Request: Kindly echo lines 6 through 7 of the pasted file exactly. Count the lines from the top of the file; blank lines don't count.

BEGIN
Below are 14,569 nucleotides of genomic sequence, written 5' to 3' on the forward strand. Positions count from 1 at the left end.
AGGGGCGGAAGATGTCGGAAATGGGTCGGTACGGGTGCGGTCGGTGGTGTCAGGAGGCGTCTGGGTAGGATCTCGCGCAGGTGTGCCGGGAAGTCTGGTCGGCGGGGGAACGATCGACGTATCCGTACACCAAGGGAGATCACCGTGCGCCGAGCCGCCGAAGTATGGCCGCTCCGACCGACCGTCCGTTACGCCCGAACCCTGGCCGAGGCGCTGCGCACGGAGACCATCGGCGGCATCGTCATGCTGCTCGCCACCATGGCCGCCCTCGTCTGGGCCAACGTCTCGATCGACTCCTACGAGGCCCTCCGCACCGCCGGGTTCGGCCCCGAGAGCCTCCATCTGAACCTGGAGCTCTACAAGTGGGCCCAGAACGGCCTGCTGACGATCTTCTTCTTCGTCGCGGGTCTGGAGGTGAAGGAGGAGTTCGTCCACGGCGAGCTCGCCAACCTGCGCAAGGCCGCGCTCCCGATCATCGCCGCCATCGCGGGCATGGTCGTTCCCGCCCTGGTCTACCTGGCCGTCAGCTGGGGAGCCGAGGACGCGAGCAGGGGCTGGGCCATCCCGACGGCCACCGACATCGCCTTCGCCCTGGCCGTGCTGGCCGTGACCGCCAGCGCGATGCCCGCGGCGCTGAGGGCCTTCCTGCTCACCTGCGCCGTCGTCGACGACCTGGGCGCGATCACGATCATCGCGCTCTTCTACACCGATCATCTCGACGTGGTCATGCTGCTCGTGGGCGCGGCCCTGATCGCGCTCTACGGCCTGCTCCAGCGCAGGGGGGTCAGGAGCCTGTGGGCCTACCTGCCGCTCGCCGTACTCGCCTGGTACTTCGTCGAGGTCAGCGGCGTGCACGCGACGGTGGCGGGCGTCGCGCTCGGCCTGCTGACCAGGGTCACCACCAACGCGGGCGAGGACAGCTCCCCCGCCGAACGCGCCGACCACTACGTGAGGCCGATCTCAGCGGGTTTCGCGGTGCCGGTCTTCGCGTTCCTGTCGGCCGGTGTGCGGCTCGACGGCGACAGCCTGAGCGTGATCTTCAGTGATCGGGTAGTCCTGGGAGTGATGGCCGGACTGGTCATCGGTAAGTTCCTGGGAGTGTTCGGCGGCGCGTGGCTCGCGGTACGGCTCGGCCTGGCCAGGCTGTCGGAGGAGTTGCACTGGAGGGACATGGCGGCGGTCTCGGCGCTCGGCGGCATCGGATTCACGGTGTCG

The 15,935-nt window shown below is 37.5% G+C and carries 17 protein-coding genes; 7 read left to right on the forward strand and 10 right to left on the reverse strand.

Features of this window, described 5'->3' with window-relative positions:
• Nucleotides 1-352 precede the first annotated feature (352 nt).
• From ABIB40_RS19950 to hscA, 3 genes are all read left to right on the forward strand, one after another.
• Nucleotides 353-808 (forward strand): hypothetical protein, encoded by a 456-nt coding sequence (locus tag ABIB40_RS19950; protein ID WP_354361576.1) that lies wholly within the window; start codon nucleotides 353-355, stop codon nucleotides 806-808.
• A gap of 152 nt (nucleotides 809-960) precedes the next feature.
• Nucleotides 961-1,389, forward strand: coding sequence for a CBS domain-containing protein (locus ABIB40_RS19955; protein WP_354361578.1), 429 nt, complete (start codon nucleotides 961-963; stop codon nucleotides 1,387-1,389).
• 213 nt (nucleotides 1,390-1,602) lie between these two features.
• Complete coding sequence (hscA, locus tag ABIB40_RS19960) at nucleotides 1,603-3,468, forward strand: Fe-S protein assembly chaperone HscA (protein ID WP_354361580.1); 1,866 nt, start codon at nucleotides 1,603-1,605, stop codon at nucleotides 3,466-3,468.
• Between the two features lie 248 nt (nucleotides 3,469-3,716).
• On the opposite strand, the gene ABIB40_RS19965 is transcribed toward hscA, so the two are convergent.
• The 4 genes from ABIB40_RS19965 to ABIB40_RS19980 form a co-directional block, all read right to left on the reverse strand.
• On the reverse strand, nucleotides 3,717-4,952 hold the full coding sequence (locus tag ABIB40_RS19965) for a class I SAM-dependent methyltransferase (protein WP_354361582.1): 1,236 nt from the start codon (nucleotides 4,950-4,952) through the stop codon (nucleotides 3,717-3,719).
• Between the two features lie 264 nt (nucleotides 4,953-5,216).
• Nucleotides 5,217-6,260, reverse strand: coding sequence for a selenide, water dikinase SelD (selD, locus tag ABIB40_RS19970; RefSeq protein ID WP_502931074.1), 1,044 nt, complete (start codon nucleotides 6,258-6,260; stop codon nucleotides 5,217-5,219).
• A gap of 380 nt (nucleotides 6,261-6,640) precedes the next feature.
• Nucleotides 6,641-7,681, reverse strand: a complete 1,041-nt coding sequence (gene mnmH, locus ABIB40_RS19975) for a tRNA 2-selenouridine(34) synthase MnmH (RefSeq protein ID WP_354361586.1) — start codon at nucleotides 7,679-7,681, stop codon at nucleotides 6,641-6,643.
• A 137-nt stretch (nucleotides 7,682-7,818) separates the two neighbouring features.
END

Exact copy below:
• From ABIB40_RS19950 to hscA, 3 genes are all read left to right on the forward strand, one after another.
• Nucleotides 353-808 (forward strand): hypothetical protein, encoded by a 456-nt coding sequence (locus tag ABIB40_RS19950; protein ID WP_354361576.1) that lies wholly within the window; start codon nucleotides 353-355, stop codon nucleotides 806-808.